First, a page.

"These ships could be put in a war zone to refuel warships and to provide support for amphibious and land forces close to the shore. They need to be equipped with proper defences to protect the Royal Navy personnel on board, the helicopters that operate from them and the ships themselves.
"There are gaps in the order books after the carriers and Type 26 frigates are finished. Placing orders for these 4 ships in UK yards are essential to retaining the skills and the capability in the UK. Maintaining capability is a strategic issue. The MOD are risking the UK defence capability by placing this order in Korea.
"We now understand that Daewoo is the "preferred bidder" and that the orders have not yet been signed. GMB will be seeking further meetings with MOD on this. GMB is also calling on elected representatives to step up the pressure to get the vessels deemed as what they are as "warlike", reverse poicy to what it was and for them to be built in the UK.
"I am very angry about this and so be will the UK's shipbuilders. This will only exacerbate the upcoming problems which we are facing throughout the UK shipbuilding industry re the workload gap following carrier. Surly this was work we needed to fill the gap in the programme. and how can it possibly be best value to the tax payer essentially exporting money and jobs which should not only be spent in the UK but would also help protect design and build capabilities along with the obvious increased job security for the Shipbuilding industry.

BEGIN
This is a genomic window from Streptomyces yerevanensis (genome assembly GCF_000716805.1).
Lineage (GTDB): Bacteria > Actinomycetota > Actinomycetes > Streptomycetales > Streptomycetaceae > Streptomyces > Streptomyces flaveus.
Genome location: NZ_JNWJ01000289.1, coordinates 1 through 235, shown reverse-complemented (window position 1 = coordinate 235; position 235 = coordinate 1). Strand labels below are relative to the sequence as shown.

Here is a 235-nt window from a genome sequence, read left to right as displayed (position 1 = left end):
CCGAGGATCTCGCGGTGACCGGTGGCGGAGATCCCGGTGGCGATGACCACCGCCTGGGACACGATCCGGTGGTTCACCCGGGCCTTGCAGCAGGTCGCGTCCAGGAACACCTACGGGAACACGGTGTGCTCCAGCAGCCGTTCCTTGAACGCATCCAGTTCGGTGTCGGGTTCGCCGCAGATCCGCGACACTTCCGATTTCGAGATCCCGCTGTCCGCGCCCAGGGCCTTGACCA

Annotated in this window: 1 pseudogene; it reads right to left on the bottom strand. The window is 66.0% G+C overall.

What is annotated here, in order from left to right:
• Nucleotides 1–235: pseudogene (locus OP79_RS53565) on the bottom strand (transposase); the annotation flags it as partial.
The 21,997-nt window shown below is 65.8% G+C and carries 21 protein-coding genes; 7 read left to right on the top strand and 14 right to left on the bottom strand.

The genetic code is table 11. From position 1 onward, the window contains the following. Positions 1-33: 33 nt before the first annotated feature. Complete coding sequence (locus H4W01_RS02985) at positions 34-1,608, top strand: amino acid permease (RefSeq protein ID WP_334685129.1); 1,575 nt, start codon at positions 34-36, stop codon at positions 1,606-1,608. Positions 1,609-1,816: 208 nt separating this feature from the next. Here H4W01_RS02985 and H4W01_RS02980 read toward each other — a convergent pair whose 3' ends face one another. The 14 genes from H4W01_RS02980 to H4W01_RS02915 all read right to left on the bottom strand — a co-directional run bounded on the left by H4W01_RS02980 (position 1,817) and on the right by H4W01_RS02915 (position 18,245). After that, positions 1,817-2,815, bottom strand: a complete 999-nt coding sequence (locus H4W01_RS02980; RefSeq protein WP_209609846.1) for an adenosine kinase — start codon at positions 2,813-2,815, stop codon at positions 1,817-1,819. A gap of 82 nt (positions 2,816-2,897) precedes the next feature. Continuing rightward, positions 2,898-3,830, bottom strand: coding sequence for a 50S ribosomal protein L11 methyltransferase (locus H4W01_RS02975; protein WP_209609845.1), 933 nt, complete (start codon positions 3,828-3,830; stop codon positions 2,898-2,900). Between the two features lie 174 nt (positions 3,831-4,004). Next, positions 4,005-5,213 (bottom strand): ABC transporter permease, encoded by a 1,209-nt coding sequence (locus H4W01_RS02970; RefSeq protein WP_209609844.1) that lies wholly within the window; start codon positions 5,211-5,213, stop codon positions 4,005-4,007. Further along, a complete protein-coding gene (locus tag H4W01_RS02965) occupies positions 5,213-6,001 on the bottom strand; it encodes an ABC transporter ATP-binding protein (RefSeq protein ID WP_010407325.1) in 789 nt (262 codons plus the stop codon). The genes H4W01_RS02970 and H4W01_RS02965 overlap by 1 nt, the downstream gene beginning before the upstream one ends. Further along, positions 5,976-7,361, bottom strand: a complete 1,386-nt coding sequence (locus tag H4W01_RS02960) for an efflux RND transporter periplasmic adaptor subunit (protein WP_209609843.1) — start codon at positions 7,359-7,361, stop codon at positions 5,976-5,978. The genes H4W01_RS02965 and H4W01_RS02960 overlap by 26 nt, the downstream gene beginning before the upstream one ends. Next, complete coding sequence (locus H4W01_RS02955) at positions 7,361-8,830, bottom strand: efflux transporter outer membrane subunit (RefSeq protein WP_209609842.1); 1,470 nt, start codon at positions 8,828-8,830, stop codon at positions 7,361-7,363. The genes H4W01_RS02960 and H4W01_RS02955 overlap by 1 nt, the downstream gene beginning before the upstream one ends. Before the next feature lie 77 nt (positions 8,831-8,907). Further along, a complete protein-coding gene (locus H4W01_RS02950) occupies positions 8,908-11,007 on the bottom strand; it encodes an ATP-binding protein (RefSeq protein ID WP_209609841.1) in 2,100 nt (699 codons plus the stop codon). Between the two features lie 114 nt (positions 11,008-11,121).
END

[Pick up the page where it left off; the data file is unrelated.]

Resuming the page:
"The difficulties of skill retention within the industry will get worse. This decision leads to serious questions over the government policy as regards the White Paper and the 'off the shelf' mantra which they are peddling. "
Ian Waddell, Unite national officer for aerospace and shipbuilding, said: "This is the latest betrayal of UK manufacturing by a government that seems hell bent on destroying our capacity to build anything. It is a stark demonstration of what the government's defence procurement policy of 'buying off the shelf' means - exporting jobs.
"Why was there no British bid for this work and why weren't we told that the Italian bid included substantial UK content? Why has no account been taken of the costs of sacking UK workers and the loss of tax revenues if the work is done overseas?
"Time and time again this government fails to support and protect UK industry whilst simultaneously arguing for the need to rebalance the economy with manufacturing growth. It is double speak of the worst kind and UK shipyard workers will not forget that this Tory-led government says one thing but does another."
Reacting to this news Confederation of Shipbuilding and Engineering Unions (CSEU) general secretary, Hugh Scullion, said: "This is a bitter blow for UK shipbuilding. Only last week the CSEU went to see defence minister Peter Luff to urge him to support the UK defence industry. We raised the MARS contract and argued that UK taxpayers' money should be spent supporting UK jobs when equipment is bought for UK forces. It is what every other developed country seems to be able to do."